Saturday, 25 February 2012
More Maple Syruping
Today might still be February but the weather was more like March - roaring in like a lion. But along with the chilly winds were patches of sunshine mixed with the clouds. Paul and I decided we were up to an outdoor maple syrup event so off we went to the Howell Living History Farm in Mercer County.
Parked, entered the visitor's center, found someone to ask where to go for the event. "Out the double doors," she said in a practiced recitation, "turn left and follow the dirt path. You can't miss it." Wide, level dirt path, even a bridge across a small stream that the horse team and buckboard would ford.
Out the door, turn left, and pass an idyllic scene of sheep grazing in their pasture. Not fat, expectant.
Lambs are due in March. There will be another Saturday event in late March for visitors to meet them.
I could see the white steam cloud from the evaporator rising above
a building. But first we had to pass by the geese. Some honking and
we were given a suspicious perusal - head down, neck extended and
parallel to the ground - but no attack. They must be used to visitors.
Sap is on the boil and people are fascinated. This is more like it, much more interesting than the all talk,
no action presentation earlier this month at Lord Stirling Park.
The evaporator is doing just that, boiling off water to concentrate
the maple sap into syrup. It takes a hot fire and a lot of firewood.
. . . . .
A bucket of freshly gathered sap. A greenish tinge shows the season is quickly advancing. Boil it down, forty to one, concentrate the sweetness.
I listened as one of the presenters explained some of the intricacies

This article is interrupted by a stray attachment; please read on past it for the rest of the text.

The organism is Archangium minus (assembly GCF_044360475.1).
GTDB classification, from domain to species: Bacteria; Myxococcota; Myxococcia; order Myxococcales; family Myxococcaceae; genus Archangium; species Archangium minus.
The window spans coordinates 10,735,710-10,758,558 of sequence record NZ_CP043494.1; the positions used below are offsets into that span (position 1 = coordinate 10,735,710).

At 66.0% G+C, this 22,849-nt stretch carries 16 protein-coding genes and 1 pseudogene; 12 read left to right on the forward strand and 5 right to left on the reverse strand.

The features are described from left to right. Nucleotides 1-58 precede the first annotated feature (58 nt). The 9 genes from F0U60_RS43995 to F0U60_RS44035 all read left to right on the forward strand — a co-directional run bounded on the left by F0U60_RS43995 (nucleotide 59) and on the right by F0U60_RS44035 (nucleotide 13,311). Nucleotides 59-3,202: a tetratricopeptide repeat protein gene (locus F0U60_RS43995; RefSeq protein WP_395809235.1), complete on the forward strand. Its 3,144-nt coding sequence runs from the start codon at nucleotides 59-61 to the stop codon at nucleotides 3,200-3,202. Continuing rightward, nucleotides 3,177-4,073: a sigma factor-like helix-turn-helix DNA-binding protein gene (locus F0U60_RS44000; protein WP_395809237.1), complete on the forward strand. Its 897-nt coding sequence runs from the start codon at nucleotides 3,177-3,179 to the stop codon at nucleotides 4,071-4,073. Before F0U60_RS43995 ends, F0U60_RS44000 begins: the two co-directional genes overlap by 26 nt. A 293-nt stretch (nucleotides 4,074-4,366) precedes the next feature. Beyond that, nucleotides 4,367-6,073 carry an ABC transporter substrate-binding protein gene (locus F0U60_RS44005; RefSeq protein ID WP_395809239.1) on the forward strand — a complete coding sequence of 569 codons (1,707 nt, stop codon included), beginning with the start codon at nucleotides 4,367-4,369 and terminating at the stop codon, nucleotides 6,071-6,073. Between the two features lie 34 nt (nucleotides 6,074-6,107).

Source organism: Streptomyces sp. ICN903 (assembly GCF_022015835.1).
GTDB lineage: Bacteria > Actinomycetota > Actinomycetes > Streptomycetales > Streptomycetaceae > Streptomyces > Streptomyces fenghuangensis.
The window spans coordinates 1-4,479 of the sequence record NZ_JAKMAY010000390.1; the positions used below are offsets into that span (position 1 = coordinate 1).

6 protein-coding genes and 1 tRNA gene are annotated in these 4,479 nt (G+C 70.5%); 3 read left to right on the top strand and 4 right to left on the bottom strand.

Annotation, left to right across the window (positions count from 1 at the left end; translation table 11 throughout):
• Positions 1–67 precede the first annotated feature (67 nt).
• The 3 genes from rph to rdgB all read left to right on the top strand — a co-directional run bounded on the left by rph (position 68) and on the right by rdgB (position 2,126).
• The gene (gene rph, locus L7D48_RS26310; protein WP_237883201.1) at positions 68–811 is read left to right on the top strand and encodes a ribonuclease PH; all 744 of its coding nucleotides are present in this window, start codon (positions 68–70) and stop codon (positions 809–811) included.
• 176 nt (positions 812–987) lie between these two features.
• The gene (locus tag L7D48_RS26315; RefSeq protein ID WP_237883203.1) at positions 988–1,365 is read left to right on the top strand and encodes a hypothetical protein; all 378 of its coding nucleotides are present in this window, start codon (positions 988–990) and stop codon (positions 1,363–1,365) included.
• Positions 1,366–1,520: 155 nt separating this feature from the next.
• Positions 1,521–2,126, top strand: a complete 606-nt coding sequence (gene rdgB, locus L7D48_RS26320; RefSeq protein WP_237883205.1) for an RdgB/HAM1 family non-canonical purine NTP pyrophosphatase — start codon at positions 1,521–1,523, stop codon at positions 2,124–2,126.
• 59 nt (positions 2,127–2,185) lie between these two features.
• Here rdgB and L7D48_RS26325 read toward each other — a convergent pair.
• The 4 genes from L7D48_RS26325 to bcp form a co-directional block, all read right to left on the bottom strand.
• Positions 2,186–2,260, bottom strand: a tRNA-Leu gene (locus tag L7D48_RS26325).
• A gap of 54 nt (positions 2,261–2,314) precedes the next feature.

of maple syrup to a Swedish couple. The light or fancy grade can only
be made from the first few days sap run. It has the lightest flavor and
sells for a premium price. Myself, I prefer the darker syrup. More flavorful.
When there was a lull in the audience I had an opportunity to chat with this pleasant, informative man. He told me that the sap wasn't running well today because of the cold, windy conditions. The buds at the tops of the trees were at a standstill, not pulling sap up from the roots. Best, he claimed, were 37° Fahrenheit days with sunshine and quiet air, and 27° Fahrenheit nights. Once the buds begin to really swell the flavor of the sap is no longer as clear and pleasant, he said me, it becomes "buddy." Having seen a mention of this somewhere else, I asked if he'd ever heard of making syrup from birch sap. With a laugh he said he'd done it himself, even made syrup from walnut sap. But, he added, a whole season's run boiled down to just a baby food jar's worth.
Chester and Jack, the farm's team of Belgian draft horses, harnessed up, about to be hitched to the buckboard.
More visitors were arriving. They'd discover an excellent outing at the Howell Living History Farm.
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